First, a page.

It may be against the law, but wealthier, better-educated families in India are choosing more and more often to abort pregnancies if the child is female, researchers in Canada and India reported on Tuesday.
India's 2011 census data show that the country has 7.1 million more boys age 6 and under than girls – a huge jump since 1991, when there were 4.2 million fewer girls than boys. In a natural population, the ratio is more even.
On the family level, the ratio of girls to boys was most skewed in wealthier households with highly educated mothers where the firstborn child had been a girl, the researchers reported in the medical journal The Lancet. Where a boy was the firstborn, the ratio of girls to boys in the family was more even.
Abortion is the only explanation, Dr. Prabhat Jha, of the University of Toronto, and colleagues said.
“The selective abortion of female fetuses, usually after a firstborn girl, has increased in India over the past few decades, and has contributed to a widening imbalance in the child sex ratio. Reliable monitoring and reporting of sex ratios by birth order in each of India’s districts could be a reasonable part of any efforts to curb the remarkable growth of selective abortions of girls,” they wrote.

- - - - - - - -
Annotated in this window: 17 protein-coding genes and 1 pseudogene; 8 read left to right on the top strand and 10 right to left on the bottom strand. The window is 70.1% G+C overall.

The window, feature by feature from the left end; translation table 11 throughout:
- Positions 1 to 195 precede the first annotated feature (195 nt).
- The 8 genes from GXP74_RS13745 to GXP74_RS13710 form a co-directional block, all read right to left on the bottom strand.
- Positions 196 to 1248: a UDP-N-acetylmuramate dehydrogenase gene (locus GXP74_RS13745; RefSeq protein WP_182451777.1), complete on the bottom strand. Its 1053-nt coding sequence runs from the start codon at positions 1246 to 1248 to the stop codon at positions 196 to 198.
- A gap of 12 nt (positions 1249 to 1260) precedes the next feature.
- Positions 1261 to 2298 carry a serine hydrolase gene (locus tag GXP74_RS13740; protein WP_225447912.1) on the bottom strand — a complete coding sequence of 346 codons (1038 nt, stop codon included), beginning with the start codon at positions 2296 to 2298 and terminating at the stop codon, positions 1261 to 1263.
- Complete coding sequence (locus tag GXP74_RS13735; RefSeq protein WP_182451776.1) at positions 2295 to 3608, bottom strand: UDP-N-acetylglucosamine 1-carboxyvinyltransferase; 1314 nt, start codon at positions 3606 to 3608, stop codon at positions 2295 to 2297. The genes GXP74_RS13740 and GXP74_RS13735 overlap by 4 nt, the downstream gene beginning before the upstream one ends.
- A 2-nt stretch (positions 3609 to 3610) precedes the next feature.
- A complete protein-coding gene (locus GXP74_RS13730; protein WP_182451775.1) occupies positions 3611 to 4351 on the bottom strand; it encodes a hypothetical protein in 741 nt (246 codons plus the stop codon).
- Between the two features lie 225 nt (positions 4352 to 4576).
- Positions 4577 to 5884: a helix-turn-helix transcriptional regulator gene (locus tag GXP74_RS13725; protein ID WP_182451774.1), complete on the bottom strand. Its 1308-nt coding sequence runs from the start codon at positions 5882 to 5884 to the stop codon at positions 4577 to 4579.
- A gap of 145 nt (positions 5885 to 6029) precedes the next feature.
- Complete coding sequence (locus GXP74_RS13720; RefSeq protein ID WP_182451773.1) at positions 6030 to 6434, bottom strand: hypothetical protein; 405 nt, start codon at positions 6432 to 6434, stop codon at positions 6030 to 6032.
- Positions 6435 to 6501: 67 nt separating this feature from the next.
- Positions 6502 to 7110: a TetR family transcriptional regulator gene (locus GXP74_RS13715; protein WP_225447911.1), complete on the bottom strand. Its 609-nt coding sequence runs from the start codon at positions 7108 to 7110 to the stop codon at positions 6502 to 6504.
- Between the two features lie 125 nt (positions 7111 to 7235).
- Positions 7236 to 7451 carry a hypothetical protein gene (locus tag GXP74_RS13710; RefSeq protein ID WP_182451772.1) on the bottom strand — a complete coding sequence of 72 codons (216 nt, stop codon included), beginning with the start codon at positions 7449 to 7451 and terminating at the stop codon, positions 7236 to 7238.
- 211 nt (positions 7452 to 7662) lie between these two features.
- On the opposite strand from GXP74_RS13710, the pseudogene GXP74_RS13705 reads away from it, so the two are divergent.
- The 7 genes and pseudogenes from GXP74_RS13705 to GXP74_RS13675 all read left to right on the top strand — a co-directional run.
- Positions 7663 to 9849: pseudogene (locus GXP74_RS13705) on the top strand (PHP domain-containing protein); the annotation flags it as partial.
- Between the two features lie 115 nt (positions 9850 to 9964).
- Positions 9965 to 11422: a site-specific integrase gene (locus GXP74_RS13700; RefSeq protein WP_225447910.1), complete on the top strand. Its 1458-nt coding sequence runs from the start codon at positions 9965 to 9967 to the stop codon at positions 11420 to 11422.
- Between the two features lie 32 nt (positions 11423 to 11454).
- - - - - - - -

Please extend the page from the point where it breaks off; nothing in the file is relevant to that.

Jha's team used national survey data for their study.
"We did not yet see any clear evidence of selective abortion of firstborn female fetuses. This is partly because India does not enforce a one-child policy, which led to the selective abortion of firstborn female fetuses in China," they wrote.
The researchers calculate that as many as 4 million unborn girls were aborted in the 1990s, and between 3 million and 6 million in the 2000s. As many as 12 million unborn girls were aborted from 1980 to 2010, they said.
“The demand for sons among wealthy parents is being satisfied by the medical community through the provision of illegal services of fetal sex-determination and sex-selective abortion," Drs. S. V. Subramanian, of the Harvard School of Public Health, and Daniel Corsi, of McMaster University in Hamilton, Ontario, wrote in a commentary. "The financial incentive for physicians to undertake this illegal activity seems to be far greater than the penalties associated with breaking the law."
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